China Overseas Engineering Co won the contract for the construction of a tunnel for the Sunkoshi Marin Diversion Multipurpose Project by offering to do it for Rs10.05 billion, nearly Rs6 billion less than the price quoted by the government.
The proposed 13.3-km diversion tunnel will redirect part of the flow of the Sunkoshi River to the Bagmati River to irrigate farmlands in the Tarai. The construction site is located in Sindhuli district, about 120 km southeast of Kathmandu on BP Highway.
“We have issued a letter of intent to the lowest bidder. We are expecting to sign the contract next week,” said project chief Sushil Acharya. “Work will begin immediately after the contract is signed.” The tunnel has to be completed in 27 months, said Acharya.
According to Acharya, the Chinese company will use a tunnel boring machine to cut through the hills, which will make Sunkoshi Marin the second project after the Bheri Babai Diversion Multipurpose Project in Surkhet to do so.
The 12.2-km Bheri Babai tunnel was also constructed by China Overseas Engineering Co to irrigate 51,000 hectares of land in Banke and Bardia districts in south-western Nepal.
The Rs83.51 billion Sunkoshi Marin project located in Sindhuli and Ramechhap districts envisages taking water from the Sunkoshi River and directing it into the Bagmati River to irrigate 122,000 hectares of farmland in Rautahat, Dhanusha, Mahottari, Sarlahi and Bara districts in the southern plains.
According to project officials, the irrigation scheme is estimated to cost Rs37.3 billion and the hydropower component Rs46.19 billion. The tunnel is part of the irrigation component.
The water from the Sunkoshi will first be diverted to the Marin River in Sindhuli through the 7-metre-wide tunnel before being channelled into the Bagmati River. The water will then be collected at a barrage and distributed to irrigate fields.
Low water flows in the Bagmati River have caused severe difficulties for farmers in Rautahat and Sarlahi districts to irrigate their fields. In the dry season, irrigation facilities are not available.
The project proposes to construct a 12-metre high barrage across the Sunkoshi River and divert a discharge of 67 cubic metres per second through the tunnel to Kusumtar located in Ward 6 of Kamalamai Municipality. A powerhouse will be built on the Marin River to generate 28.62 megawatts of electricity.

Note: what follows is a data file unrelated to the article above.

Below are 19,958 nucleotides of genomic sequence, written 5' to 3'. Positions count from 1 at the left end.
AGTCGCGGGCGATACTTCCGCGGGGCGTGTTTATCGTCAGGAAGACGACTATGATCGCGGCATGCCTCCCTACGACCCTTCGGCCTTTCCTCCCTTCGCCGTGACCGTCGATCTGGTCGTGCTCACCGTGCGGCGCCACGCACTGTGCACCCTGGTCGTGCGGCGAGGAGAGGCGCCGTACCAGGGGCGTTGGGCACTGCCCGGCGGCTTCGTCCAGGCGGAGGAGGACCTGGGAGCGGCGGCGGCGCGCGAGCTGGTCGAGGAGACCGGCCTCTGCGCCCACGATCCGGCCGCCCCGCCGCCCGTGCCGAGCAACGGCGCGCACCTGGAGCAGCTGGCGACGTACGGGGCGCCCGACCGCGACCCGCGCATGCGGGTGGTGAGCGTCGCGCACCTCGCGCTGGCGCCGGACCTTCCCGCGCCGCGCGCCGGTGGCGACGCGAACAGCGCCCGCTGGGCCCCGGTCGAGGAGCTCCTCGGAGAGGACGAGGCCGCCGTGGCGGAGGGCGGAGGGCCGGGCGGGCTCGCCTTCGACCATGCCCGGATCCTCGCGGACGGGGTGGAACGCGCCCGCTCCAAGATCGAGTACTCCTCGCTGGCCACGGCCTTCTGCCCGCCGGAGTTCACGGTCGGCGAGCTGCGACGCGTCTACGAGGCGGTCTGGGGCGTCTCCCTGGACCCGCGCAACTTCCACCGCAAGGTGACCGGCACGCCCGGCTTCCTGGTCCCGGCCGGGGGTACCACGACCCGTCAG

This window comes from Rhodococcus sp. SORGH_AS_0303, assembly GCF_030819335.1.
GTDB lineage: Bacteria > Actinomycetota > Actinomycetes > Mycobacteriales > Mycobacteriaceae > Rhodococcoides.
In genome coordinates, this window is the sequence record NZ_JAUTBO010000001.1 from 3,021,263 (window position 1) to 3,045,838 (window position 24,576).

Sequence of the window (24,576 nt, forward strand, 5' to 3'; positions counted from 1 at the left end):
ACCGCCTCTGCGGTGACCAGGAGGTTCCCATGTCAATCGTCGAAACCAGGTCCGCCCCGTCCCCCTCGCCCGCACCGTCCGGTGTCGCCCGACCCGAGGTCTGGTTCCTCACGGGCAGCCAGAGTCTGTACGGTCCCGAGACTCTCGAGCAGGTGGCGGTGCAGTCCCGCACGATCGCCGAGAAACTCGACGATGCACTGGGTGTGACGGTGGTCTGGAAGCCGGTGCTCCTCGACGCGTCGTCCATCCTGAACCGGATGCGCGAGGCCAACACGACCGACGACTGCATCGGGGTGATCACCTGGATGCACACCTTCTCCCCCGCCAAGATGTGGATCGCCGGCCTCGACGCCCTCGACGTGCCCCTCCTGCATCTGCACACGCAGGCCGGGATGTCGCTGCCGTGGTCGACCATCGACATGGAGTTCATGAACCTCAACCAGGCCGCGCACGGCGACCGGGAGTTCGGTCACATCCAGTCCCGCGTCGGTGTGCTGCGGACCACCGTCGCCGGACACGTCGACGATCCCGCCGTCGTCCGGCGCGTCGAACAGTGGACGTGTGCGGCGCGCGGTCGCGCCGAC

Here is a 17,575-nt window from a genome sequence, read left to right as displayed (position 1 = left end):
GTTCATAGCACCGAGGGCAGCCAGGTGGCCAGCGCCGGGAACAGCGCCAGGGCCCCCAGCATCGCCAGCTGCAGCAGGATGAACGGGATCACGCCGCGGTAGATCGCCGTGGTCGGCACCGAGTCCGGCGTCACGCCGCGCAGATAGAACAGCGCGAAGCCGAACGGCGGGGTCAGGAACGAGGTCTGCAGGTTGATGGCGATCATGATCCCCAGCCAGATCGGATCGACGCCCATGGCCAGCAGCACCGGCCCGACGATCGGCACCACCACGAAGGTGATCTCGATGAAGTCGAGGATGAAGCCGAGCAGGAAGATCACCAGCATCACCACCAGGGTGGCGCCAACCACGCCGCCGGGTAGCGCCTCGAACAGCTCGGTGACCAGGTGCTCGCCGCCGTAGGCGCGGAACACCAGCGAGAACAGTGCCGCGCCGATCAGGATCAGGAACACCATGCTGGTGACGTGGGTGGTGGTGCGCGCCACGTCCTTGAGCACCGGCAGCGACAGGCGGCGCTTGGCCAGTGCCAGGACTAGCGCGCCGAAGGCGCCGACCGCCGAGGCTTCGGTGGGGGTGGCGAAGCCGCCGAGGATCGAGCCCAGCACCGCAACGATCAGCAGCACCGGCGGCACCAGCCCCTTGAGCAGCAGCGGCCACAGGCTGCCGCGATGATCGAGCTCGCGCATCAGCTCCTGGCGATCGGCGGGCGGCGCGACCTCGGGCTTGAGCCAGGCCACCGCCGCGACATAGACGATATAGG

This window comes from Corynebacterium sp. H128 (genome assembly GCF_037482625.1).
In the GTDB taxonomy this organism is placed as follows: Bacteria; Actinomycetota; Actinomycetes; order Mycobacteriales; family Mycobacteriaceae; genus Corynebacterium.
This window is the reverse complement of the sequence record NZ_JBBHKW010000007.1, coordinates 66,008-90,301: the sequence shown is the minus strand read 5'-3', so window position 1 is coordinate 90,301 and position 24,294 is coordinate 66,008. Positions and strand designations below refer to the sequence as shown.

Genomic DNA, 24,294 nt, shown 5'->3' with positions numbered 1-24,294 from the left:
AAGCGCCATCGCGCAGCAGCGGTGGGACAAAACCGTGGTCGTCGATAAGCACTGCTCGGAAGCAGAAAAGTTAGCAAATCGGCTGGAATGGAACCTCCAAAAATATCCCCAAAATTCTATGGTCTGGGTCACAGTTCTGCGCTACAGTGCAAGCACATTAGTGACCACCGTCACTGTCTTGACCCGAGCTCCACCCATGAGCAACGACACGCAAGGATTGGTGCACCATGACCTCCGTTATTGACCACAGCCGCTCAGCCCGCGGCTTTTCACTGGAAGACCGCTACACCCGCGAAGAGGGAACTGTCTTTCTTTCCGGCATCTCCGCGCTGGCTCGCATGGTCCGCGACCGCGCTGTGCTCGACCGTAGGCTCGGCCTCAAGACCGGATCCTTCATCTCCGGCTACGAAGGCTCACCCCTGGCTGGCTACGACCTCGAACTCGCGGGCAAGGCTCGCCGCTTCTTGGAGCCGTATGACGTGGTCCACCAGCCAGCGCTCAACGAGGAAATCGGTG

The installed capacity of the hydropower project was initially set at 42.3 megawatts. During the feasibility study, planners decided that a 28.62 megawatt project would be most economical and viable.
The Sunkoshi Marin Diversion Multipurpose Project intends to provide round-the-year irrigation facility to five drought-prone districts in the southern plains, decades after it was envisioned.
The project was first mooted in 2016 when the government had planned to launch a scheme entitled Prosperous Tarai-Madhes Irrigation Special Programme to provide water to parched farmlands in five drought-prone Tarai districts.
At that time, the Ministry of Irrigation had proposed to develop the Sunkoshi Marin Diversion Multipurpose Project to provide irrigation facilities to these districts.
Insufficient rainfall has long been a recurrent problem here. A massive outflow of youths to foreign lands, creating a shortage of labourers to carry out agricultural activities, made things more difficult for local farmers.
According to Acharya, the project is crucial to boost the country’s farm output.
The proposed multipurpose project will inundate 312 hectares of land and create a pond in Sunkoshi and Khadadevi rural municipalities and Manthali municipality affecting 3,026 households, as per a draft of the environmental impact assessment.
The scheme will also submerge a 1-km stretch of Banepa-Bardibas Highway (BP Highway) and a 475-metre stretch of the road will have to be relocated to accommodate water intake and other structures.
According to the environmental impact assessment of the Sunkoshi Marin Diversion Multipurpose Project, year-round irrigation facilities will be a boon to farmers and help to boost production in the present context when the country is facing a food deficit and has to import food grain.
Nepal’s paddy production reached a record high for the fourth straight year due to good monsoon rains and an abundant supply of farmhands this fiscal year, even though a severe shortage of chemical fertiliser during transplantation and top dressing caused distress among farmers.
According to the Ministry of Agriculture and Livestock Development, farmers harvested 5.62 million tonnes of paddy, up by a marginal 1.28 percent compared to last year.
This year, there was plentiful rain and an ample labour supply as virus lockdowns sent back hordes of migrant workers to their villages which helped South Asian countries gather bumper harvests.
Province 2 saw its paddy output increase by 0.87 percent to 1.43 million tonnes, the highest among all provinces, due to abundant rainfall. Paddy is planted on 382,275 hectares in Province 2.
The hydropower component is the secondary benefit of the project. Though the cost per megawatt is estimated to be Rs1.61 billion, which is overly high, the overall project is economically viable with an economic internal rate of return of 17.04 percent, as per the detailed feasibility study.
Source : The Kathmandu Post